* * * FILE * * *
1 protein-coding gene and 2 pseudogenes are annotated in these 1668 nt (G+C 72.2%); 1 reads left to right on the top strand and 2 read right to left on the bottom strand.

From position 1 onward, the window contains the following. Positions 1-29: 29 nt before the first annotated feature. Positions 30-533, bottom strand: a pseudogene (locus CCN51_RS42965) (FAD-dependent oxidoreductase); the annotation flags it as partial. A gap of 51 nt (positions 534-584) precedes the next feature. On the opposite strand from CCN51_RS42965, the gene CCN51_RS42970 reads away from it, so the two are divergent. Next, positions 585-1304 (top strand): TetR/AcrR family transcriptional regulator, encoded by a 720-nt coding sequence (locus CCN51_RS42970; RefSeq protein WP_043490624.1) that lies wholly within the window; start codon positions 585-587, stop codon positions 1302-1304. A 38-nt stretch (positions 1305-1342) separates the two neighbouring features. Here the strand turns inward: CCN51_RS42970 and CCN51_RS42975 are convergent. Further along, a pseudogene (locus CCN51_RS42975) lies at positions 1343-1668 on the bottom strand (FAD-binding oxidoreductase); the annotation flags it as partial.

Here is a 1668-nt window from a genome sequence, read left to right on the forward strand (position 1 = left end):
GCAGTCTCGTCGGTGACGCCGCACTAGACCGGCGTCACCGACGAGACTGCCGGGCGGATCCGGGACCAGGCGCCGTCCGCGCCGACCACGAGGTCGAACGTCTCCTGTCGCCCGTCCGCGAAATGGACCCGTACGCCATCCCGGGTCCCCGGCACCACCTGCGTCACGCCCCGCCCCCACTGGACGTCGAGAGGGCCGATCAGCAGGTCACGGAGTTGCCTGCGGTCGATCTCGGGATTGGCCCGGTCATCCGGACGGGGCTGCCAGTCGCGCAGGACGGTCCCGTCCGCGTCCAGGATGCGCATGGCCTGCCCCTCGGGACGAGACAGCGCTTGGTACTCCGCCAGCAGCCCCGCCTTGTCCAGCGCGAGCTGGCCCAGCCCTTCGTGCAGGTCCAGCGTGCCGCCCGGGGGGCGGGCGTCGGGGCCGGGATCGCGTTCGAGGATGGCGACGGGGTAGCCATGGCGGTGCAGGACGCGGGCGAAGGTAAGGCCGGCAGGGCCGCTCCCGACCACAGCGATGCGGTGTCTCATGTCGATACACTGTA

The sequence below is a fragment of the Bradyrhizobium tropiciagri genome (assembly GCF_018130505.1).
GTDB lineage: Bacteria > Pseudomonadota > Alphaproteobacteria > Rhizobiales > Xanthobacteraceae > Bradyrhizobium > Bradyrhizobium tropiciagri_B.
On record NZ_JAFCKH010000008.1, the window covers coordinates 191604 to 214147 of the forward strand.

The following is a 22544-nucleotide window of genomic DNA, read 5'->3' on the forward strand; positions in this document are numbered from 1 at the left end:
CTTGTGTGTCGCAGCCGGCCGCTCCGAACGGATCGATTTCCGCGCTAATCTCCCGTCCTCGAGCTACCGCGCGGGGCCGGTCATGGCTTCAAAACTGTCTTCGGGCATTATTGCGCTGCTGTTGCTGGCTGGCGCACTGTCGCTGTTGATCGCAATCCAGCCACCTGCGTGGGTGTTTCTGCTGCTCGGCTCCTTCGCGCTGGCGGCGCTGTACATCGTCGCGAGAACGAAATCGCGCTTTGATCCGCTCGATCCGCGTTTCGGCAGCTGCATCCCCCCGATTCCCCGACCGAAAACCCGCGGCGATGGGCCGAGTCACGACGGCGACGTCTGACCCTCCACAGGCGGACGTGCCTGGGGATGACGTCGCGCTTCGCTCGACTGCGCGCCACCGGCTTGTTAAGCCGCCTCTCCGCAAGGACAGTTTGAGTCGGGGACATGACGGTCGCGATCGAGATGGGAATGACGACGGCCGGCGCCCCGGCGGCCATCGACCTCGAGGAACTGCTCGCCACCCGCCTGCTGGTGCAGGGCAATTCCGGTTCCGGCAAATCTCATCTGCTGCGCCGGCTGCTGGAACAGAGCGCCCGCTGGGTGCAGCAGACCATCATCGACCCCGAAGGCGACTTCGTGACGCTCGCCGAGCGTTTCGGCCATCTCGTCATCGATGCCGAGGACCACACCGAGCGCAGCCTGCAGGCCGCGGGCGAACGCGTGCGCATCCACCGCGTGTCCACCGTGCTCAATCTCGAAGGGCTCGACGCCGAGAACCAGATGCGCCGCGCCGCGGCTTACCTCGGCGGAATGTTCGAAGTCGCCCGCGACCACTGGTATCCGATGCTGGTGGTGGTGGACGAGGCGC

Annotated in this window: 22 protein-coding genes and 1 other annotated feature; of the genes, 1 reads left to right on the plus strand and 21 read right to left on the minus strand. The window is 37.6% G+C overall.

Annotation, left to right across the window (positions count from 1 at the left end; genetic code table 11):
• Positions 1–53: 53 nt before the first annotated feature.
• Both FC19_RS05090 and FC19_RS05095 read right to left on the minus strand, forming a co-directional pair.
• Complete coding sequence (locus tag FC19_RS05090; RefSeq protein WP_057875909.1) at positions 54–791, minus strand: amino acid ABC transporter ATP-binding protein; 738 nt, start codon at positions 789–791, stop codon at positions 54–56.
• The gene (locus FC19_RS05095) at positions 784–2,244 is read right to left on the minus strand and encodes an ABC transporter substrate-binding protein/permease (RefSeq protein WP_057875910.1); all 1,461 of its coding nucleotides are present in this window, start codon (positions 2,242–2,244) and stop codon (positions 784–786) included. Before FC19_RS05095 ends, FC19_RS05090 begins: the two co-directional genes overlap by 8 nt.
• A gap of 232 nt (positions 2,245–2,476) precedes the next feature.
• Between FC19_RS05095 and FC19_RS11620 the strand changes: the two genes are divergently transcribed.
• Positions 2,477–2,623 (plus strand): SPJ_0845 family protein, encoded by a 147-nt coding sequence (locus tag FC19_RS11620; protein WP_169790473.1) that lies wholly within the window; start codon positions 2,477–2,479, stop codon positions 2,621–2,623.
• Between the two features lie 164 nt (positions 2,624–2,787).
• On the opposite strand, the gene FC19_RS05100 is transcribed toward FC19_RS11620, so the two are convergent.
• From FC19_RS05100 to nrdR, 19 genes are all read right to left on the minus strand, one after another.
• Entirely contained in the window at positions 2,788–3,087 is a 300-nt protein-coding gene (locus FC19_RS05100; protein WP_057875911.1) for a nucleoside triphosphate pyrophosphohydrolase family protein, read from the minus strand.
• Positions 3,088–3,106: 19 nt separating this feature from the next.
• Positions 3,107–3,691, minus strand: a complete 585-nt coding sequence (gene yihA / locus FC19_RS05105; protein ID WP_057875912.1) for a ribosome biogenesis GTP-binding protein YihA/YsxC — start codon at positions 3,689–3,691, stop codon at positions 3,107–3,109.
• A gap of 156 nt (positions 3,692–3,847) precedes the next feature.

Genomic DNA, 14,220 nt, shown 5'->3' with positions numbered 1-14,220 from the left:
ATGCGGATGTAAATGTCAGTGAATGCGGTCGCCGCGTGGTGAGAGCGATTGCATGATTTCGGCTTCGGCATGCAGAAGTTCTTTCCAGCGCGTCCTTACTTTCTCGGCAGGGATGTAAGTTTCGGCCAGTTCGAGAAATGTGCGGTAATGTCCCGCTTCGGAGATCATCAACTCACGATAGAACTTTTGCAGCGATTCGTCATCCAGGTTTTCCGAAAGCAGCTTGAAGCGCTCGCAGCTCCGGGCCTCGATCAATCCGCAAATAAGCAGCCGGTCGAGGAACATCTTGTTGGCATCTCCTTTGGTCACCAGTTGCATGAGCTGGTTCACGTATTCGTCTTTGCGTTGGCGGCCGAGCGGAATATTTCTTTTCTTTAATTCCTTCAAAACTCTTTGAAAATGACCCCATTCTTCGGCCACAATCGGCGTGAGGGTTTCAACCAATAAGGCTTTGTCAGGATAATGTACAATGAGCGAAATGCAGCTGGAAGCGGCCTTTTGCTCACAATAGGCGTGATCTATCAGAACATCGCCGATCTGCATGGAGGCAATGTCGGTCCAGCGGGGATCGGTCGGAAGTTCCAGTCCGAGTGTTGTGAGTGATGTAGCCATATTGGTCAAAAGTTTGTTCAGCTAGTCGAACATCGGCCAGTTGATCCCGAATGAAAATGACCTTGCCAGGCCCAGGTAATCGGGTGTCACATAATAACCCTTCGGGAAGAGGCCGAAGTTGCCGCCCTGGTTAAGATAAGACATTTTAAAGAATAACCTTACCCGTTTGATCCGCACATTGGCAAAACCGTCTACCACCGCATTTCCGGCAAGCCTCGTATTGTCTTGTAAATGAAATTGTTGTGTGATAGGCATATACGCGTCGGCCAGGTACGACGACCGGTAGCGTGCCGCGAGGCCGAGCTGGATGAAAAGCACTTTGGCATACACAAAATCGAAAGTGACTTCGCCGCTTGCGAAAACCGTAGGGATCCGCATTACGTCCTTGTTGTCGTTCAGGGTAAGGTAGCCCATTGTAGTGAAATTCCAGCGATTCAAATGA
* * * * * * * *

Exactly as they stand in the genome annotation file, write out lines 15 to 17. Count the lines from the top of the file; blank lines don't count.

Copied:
• The gene (locus FC19_RS05095) at positions 784–2,244 is read right to left on the minus strand and encodes an ABC transporter substrate-binding protein/permease (RefSeq protein WP_057875910.1); all 1,461 of its coding nucleotides are present in this window, start codon (positions 2,242–2,244) and stop codon (positions 784–786) included. Before FC19_RS05095 ends, FC19_RS05090 begins: the two co-directional genes overlap by 8 nt.
• A gap of 232 nt (positions 2,245–2,476) precedes the next feature.
• Between FC19_RS05095 and FC19_RS11620 the strand changes: the two genes are divergently transcribed.